[ED: RF’s take on why wheel guns still make very viable concealed carry guns from the archives.]
Some thirty years ago the American gun-buying public began to see semi-automatic pistols as reliable firearms. Once semi-autos cleared that hurdle, their superior capacity and quick re-loadability ruled the day. When cops switched to semis, as the Brits say, it was all over bar the shouting.
And yet revolver sales are still going strong — and for good reason! Here are three reasons revolvers make very good sense for concealed carry and self-defense.
Gun guys find it easy to load, unload and reload semi-automatic handgun magazine and firearms. They know when and how to rack the slide. They have little trouble disassembling and re-assembling a semi for cleaning. Some are cool with manipulating frame-mounted safeties. Beginners and non-enthusiast shooters? Not so much.
A revolver couldn’t be easier for novice gun owners. Open the gate, insert cartridges (bullets face forward), close the gate. Aim. Squeeze the trigger. When the gun goes click instead of bang, open the gate, remove the casings, replace them with new cartridges. To clean, shove something through the cylinder chambers (i.e., the holes).
While a revolver surrenders capacity to a semi (and how), and some say the definition of an optimist is a revolver owner who thinks he can reload in a gunfight, the wheelgun is the most user-friendly concealed carry firearm money can buy. For millions of Americans who can’t or won’t be bothered to master a semi-automatic, a revolver is the right choice.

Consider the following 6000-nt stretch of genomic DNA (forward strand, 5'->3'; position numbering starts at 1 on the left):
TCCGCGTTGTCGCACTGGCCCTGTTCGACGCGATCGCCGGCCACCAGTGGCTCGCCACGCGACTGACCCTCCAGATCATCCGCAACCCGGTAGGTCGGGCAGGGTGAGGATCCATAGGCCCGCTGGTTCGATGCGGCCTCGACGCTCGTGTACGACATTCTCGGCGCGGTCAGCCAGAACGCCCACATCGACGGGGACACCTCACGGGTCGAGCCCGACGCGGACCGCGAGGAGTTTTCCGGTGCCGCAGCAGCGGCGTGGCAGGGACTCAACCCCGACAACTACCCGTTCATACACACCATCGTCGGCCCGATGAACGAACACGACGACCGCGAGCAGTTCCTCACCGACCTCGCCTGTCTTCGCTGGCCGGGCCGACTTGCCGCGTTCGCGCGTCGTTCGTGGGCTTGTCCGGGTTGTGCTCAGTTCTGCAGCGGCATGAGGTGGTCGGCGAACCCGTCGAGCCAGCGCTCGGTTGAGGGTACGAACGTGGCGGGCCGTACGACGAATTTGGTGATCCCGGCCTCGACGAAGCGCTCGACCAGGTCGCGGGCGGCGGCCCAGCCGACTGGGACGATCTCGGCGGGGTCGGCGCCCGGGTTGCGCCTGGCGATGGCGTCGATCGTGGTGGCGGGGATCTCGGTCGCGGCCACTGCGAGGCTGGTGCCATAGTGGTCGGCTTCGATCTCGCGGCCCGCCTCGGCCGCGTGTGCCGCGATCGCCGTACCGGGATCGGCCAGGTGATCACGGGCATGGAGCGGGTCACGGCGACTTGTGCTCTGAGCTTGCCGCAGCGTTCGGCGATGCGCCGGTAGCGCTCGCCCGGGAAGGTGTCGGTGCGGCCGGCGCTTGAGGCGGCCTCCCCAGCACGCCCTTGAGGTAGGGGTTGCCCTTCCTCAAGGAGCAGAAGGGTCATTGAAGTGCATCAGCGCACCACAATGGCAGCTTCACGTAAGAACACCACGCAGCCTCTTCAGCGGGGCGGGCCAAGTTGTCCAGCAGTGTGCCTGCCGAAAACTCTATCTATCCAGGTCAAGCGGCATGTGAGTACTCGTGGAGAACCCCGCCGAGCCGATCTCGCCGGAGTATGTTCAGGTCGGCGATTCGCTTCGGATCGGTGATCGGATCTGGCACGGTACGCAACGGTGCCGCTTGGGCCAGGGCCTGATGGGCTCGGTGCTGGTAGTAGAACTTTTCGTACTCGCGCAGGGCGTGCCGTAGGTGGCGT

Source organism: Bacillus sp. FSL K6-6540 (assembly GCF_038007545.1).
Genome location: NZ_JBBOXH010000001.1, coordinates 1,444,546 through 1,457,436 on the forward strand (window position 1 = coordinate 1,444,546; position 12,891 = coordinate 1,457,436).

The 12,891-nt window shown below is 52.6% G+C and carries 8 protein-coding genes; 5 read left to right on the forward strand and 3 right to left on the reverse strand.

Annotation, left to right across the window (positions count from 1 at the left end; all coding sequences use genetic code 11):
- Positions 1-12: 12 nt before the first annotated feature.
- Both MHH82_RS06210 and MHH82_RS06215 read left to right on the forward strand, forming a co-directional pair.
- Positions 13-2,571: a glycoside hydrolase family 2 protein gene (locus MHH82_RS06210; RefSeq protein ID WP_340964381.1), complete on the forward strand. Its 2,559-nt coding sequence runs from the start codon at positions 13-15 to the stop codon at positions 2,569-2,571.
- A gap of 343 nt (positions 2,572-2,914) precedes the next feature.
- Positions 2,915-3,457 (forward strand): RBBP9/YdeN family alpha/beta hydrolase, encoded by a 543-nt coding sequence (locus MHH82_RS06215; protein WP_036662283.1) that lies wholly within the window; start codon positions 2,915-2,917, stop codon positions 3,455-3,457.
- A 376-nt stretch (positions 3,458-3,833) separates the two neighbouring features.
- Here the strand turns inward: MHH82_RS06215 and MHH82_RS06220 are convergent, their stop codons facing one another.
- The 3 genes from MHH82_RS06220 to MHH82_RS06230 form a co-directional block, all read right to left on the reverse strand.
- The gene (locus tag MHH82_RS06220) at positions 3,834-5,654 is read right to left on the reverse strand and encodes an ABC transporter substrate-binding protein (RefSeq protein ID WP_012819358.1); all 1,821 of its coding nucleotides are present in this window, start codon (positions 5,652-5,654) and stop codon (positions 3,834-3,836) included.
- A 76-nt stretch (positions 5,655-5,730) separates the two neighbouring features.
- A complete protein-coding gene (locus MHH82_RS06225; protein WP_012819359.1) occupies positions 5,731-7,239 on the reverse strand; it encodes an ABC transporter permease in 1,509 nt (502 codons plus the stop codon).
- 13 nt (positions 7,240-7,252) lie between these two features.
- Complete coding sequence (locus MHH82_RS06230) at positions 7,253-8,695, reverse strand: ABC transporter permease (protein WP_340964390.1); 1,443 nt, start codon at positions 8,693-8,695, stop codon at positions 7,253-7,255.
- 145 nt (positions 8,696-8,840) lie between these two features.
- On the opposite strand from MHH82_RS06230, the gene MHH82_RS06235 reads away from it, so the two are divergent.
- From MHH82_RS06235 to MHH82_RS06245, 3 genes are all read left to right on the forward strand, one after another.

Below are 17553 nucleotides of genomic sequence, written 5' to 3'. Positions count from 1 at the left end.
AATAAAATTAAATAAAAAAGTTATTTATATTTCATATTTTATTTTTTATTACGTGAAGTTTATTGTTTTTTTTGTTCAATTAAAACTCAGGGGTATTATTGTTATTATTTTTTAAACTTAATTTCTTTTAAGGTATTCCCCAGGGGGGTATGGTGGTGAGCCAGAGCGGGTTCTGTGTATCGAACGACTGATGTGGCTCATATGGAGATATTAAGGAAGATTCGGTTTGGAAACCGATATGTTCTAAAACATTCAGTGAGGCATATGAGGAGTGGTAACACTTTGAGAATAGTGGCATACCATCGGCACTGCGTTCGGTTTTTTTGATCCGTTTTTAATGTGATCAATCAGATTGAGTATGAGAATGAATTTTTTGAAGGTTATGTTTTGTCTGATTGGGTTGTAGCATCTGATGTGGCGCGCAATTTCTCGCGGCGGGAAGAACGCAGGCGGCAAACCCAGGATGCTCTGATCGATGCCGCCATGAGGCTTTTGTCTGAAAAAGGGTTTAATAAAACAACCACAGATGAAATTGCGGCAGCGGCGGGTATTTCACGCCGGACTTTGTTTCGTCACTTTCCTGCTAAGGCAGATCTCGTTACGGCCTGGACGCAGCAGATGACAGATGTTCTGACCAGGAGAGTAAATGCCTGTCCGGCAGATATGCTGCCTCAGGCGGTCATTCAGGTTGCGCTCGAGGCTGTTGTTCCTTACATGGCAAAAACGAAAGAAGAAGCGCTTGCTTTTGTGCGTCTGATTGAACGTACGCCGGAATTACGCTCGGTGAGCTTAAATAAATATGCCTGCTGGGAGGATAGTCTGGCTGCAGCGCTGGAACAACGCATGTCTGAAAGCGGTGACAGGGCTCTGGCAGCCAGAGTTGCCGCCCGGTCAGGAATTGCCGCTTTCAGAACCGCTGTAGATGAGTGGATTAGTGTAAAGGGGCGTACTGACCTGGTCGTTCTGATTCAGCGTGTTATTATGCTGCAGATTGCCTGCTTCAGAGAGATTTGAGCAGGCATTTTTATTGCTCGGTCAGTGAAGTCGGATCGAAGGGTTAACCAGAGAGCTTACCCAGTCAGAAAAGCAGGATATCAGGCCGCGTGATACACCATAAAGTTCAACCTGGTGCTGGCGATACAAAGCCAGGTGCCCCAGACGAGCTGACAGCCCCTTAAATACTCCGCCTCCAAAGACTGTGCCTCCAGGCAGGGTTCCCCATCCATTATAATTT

With proper care and feeding, a modern semi-automatic pistol is a supremely reliable firearm. But a semi has a lot more moving parts — bits that can become damaged or wear-out — than a revolver. The most likely part of a semi likely to fail? The ammunition magazine. How many mags does a wheelgun have? None.
Yes, revolvers can fail (click here for proof). But the bottom line remains: a revolver is more reliable than a semi-automatic handgun. Not to mention the fact that you can’t “forget” to do anything to a revolver before shooting (aside from loading and having one). And if a revolver doesn’t fire for some reason, you just pull the trigger again.
Compact Stopping Power
Some gun guys reject the idea of “stopping power.” Shot placement is everything. Period. And there’s no question that it’s generally more difficult to shoot a double-action revolver accurately than a relatively light-triggered semi-automatic pistol. But all things being equal, it’s better to shoot a bad guy with a bigger bullet than a smaller one (they make a bigger hole).
If you have a concealed carry permit and want compact (i.e., easily concealable) stopping power, you can carry a .357-firing snub-nosed revolver in your pocket. There are relatively small .45 ACP semi carry guns, but you can’t buy a .357 magnum semi-automatic “mouse gun” for personal defense pocket carry. And as far as shot placement/accuracy goes, it’s a lot easier to dry fire a revolver than a semi-automatic pistol. Practice really does make a difference and that’s the best way to improve your shooting.